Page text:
Machine Learning Framework: Predicting Protein Structural Features

  • Pramod Kumar
  • Vandana Mishra
  • Subarna Roy


Structural biology is a challenging scientific discipline that aims to uncover the topologies and shapes of biomolecules and macromolecules—that is, DNA, RNA, and proteins. Proteins are large macromolecules consisting of more than one chain of amino acids joined together in a linear chain by peptide bonds. Proteins are required in organisms; they help in all biological processes of cells. They catalyze biochemical reactions (enzymes), carry out key roles in cellular processes, and act as structural constituents, catalysis agents, signaling molecules, and molecular machines of every biological system. They are responsible for immune responses, can store molecules (e.g., casein and ovalbumin store amino acids), and are even responsible for cell mechanics (e.g., actin and myosin). The structure prediction of proteins is a difficult task with basic problems in computational biology, structural science, and structural biology. The complex structure of protein prediction has four different levels: (1) one-dimensional (1D) prediction of different structural features and linear chain of amino acids; (2) two-dimensional (2D) prediction of spatial arrangements between amino acids; (3) three-dimensional (3D) (tertiary) structural features prediction of a protein; and (4) four-dimensional (4D) (quaternary) structure prediction of multicomplex proteins. Researchers have recently used most of the various data mining methods, different scripting-based tools, and machine learning tools for structure prediction of a protein. In this chapter, we provide a comprehensive overview of proteins structure and use different data mining machine learning algorithms for protein structure prediction.


Algorithms Machine learning Proteins Structure prediction 



We are pleased to acknowledge the contributions of the authors from Biomedical Informatics Centre of ICMR-NITM, Belagavi and CSIR-URDIP, Pune. We also gratefully acknowledge the Indian Council of Medical Research, Dept. of Health Research, New Delhi, Government of India, for providing infrastructure and funding for the facility.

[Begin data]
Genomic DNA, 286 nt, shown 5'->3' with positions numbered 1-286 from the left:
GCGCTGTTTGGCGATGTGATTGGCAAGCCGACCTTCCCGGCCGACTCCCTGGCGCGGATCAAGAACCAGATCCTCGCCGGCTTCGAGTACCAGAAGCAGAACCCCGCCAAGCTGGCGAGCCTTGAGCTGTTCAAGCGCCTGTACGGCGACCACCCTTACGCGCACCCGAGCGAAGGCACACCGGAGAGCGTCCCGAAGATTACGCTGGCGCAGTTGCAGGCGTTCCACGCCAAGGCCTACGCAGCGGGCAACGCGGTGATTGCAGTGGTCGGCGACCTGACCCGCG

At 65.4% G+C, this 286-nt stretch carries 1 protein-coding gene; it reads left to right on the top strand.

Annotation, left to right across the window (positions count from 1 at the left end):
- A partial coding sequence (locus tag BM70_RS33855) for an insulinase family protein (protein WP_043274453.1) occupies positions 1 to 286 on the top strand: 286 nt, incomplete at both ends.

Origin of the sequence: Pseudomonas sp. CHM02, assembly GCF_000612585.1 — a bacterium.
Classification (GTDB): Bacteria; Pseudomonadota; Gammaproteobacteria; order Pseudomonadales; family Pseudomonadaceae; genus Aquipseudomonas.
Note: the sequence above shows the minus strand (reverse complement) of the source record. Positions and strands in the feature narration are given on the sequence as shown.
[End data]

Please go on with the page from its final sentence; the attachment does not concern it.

1. Aloy P, Moont G, Gabb HA, Querol E, Aviles FX, Sternberg MJE (1998) Modelling protein docking using shape complementarity, electrostatics and biochemical information. Proteins 33:535–549. CrossRefPubMedGoogle Scholar
  2. Altschul SF, Madden TL, Schaer AA, Zhang J, Zhang Z, Miller W, Lipman DJ (1997) Gapped BLAST and PSI-BLAST: a new generation of protein database search programs. Nucleic Acids Res 25:3389–3402. CrossRefPubMedPubMedCentralGoogle Scholar
  3. Andersen PH, Nielsen M, Lund O (2006) Prediction of residues in discontinuous B-cell epitopes using protein 3D structures. Protein Sci 15:2558–2567. CrossRefGoogle Scholar
  4. Anfinsen CB (1973) Principles that govern the folding of protein chains. Science 181:223–230. CrossRefPubMedGoogle Scholar
  5. Aszodi A, Gradwell M, Taylor W (1995) Global fold determination from a small number of distance restraints. J Mol Biol 251:308–326. CrossRefPubMedGoogle Scholar
  6. Bairoch A, Apweiler R, Barker CH, Wu WC, Boeckmann B, Ferro S, Gasteiger E, Huang H, Lopez R, Magrane M, Martin MJ, Natale DA, O’Donovan C, Redaschi N, Yeh LS (2005) The universal protein resource (UniProt). Nucleic Acids Res 33:D154–D159. CrossRefPubMedGoogle Scholar
  7. Baldi P, Brunak S (2001) Bioinformatics: the machine learning approach, 2nd edn. MIT Press, Cambridge, MA. Google Scholar
  8. Baldi P, Pollastri G (2002) Generalized IOHMMs and recurrent neural network architectures.
  9. Baldi P, Pollastri G (2003) The principle design of large-scale recursive neural network architectures-DAG-RNNs and the protein structure prediction problem. J Mach Learn Res 4:575–602. Google Scholar
  10. Baldi P, Brunak S, Frasconi P, Soda G, Pollastri G (1999) Exploiting the past and the future in protein secondary structure prediction. Bioinformatics 15:937–946. CrossRefPubMedGoogle Scholar
  11. Baldi P, Cheng J, Vullo A (2005) Large-scale prediction of disulphide bond connectivity. In: Advances in neural information processing systems, vol 17. MIT Press, Cambridge, MA, pp 97–104. Google Scholar
  12. Baldwin EN, Weber IT, Charles RS, Xuan J, Appella E, Yamada M, Matsushima K, Edwards BFP, Clore GM, Gronenborn AM, Wlodawar A (1991) Crystal structure of interleukin 8: symbiosis of NMR and crystallography. Proc Natl Acad Sci 88:502–506. CrossRefPubMedPubMedCentralGoogle Scholar